Yes, surely the one with Castellari did very well, the other two I don't know. But I don't think his haircut compares with Eastwood's. But you've got an explanation for him ending up here (looking at his filmography, it doesn't look like he had many alternatives at that time). It doesn't explain how he got caught. One should ask Castellari.

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« Reply #5 on: November 16, 2006, 10:40:26 AM »

I never saw Grease and never will.

Yes, surely the one with Castellari did very well, the other two I don't know. But I don't think his haircut compares with Eastwood's. But you've got an explanation for him ending up here (looking at his filmography, it doesn't look like he had many alternatives at that time). It doesn't explain how he got caught. One should ask Castellari.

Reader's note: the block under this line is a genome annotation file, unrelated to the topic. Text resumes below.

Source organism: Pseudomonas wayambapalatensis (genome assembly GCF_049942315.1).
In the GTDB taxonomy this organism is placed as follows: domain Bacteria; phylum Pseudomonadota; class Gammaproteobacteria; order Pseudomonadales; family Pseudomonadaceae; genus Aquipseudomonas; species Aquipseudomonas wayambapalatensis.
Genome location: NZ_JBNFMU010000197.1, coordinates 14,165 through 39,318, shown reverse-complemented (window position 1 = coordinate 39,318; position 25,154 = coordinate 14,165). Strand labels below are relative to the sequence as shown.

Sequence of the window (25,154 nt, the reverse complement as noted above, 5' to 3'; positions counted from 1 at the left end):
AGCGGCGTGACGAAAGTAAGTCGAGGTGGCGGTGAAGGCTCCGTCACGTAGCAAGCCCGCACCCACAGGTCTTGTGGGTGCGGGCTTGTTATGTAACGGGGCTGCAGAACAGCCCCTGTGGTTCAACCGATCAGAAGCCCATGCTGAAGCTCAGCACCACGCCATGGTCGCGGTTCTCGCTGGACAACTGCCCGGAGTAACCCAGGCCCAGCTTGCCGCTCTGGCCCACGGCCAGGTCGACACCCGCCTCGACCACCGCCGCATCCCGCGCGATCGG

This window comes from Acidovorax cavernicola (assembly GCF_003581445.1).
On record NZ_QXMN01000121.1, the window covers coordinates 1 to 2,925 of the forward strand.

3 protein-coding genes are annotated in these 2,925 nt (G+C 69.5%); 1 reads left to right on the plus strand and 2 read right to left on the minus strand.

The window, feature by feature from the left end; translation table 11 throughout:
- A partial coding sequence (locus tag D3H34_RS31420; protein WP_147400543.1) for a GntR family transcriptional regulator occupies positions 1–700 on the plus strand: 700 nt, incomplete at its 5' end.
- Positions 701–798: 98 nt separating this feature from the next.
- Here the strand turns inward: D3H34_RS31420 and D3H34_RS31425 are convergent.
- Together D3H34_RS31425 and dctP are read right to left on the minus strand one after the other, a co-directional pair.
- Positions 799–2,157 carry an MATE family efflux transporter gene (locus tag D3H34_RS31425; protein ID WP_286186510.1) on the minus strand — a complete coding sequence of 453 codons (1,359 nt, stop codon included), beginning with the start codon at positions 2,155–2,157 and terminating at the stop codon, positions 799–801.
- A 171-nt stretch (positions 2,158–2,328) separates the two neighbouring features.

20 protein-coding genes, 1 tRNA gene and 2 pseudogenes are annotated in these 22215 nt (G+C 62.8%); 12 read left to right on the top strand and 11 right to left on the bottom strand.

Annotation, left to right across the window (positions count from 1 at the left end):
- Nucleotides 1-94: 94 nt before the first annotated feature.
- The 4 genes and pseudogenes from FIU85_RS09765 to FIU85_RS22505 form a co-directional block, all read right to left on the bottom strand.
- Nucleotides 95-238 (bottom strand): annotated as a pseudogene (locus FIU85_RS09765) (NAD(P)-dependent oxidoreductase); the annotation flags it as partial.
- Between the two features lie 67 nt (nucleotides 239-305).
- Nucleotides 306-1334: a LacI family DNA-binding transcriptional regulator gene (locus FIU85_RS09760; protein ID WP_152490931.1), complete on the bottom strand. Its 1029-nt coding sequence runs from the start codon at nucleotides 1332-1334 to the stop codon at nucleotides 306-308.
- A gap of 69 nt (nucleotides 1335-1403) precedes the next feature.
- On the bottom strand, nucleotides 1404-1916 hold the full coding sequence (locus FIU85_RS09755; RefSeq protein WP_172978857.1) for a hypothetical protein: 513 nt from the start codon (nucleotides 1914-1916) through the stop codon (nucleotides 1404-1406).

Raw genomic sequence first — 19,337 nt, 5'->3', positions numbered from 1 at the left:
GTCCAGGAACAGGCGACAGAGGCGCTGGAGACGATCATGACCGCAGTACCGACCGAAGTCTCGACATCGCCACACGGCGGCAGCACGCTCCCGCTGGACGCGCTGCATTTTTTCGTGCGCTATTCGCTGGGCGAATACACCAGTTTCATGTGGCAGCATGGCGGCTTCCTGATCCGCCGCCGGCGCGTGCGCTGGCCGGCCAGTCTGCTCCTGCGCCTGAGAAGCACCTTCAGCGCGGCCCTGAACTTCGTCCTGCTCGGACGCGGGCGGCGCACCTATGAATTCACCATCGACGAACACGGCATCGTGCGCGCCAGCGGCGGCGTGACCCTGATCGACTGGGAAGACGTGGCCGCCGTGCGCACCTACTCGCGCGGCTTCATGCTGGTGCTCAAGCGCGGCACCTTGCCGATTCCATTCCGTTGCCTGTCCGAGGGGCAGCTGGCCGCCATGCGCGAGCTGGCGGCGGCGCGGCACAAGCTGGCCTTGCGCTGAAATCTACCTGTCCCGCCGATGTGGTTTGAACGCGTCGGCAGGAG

I'm think he was a big tv star in the USA at the time,known as "Kookie"(his nickname) in a well known tv series and maybe Castellari followed Leones example as Eastwood was of course well known as Rowdie Yates in Rawhide.
Unfortunately i was of the generation when at school Grease was a must see,though i only saw it at the theatre only once while some of my buddies saw it several times but its worth watching for Olivia Newton John who was gorgeous in that film Wink

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« Reply #6 on: November 16, 2006, 11:22:21 AM »

I think his heyday was past when he landed in Italy (though I'm not sure about that). And about comparing his with Eastwood's case, well, maybe.   

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« Reply #7 on: November 16, 2006, 03:37:23 PM »